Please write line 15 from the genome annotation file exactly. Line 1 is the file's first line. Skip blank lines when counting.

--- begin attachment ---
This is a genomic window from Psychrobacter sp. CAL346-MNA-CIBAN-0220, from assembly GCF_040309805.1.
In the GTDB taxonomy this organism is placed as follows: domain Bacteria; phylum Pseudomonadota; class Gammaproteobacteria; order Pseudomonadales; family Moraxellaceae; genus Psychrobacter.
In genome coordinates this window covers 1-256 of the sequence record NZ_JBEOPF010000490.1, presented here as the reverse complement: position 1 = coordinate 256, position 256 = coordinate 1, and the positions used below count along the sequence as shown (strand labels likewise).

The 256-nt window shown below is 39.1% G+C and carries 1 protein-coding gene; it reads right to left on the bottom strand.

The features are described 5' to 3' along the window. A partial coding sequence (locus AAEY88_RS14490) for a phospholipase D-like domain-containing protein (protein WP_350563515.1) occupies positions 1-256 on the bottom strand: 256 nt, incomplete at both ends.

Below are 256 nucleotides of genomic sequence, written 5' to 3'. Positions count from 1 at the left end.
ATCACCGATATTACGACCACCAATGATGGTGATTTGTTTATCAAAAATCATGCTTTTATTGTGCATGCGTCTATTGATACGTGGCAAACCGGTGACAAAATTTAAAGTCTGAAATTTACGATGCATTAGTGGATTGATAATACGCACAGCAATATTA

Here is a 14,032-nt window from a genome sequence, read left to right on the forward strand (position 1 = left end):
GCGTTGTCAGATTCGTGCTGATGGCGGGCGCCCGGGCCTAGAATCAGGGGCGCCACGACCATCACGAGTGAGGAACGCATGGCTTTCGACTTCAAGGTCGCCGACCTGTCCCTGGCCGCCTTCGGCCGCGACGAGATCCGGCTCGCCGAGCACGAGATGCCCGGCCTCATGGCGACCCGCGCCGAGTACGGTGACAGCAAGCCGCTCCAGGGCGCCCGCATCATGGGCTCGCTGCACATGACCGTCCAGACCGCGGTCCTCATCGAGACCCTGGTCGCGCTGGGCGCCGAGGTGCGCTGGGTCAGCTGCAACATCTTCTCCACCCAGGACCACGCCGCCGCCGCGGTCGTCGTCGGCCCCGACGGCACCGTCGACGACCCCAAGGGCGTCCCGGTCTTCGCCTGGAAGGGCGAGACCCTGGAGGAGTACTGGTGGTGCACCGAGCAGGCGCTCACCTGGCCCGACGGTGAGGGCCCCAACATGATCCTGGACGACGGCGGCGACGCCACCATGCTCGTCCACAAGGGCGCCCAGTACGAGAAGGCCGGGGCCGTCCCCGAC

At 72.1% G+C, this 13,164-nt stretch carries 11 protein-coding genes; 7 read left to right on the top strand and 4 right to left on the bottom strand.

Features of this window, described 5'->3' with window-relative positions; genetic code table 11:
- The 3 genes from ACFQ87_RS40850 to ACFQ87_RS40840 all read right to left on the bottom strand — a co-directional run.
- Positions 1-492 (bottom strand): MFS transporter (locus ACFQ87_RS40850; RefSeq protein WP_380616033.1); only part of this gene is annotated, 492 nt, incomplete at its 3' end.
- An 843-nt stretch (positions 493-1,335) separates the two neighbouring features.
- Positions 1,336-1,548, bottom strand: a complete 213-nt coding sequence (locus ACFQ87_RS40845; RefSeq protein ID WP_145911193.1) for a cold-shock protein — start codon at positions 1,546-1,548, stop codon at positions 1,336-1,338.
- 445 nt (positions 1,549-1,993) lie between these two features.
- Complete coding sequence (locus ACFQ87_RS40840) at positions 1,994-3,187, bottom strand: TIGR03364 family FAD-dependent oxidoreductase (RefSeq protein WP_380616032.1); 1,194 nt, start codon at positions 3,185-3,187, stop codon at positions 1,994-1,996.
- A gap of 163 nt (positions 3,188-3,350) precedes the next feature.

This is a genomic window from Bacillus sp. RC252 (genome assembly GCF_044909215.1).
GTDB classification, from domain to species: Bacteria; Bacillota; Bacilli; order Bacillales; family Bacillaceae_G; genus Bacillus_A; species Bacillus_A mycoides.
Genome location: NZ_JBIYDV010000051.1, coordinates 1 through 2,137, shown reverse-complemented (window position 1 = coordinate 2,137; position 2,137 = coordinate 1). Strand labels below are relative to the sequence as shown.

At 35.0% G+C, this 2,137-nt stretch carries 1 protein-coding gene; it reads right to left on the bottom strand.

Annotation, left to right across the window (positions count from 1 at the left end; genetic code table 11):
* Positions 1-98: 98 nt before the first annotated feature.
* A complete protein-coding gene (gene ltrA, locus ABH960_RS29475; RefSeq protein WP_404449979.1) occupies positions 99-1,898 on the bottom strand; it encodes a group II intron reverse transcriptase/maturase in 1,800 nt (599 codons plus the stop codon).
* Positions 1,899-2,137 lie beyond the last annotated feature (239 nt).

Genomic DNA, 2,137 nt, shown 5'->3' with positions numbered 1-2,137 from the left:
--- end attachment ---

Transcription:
- Positions 1,336-1,548, bottom strand: a complete 213-nt coding sequence (locus ACFQ87_RS40845; RefSeq protein ID WP_145911193.1) for a cold-shock protein — start codon at positions 1,546-1,548, stop codon at positions 1,336-1,338.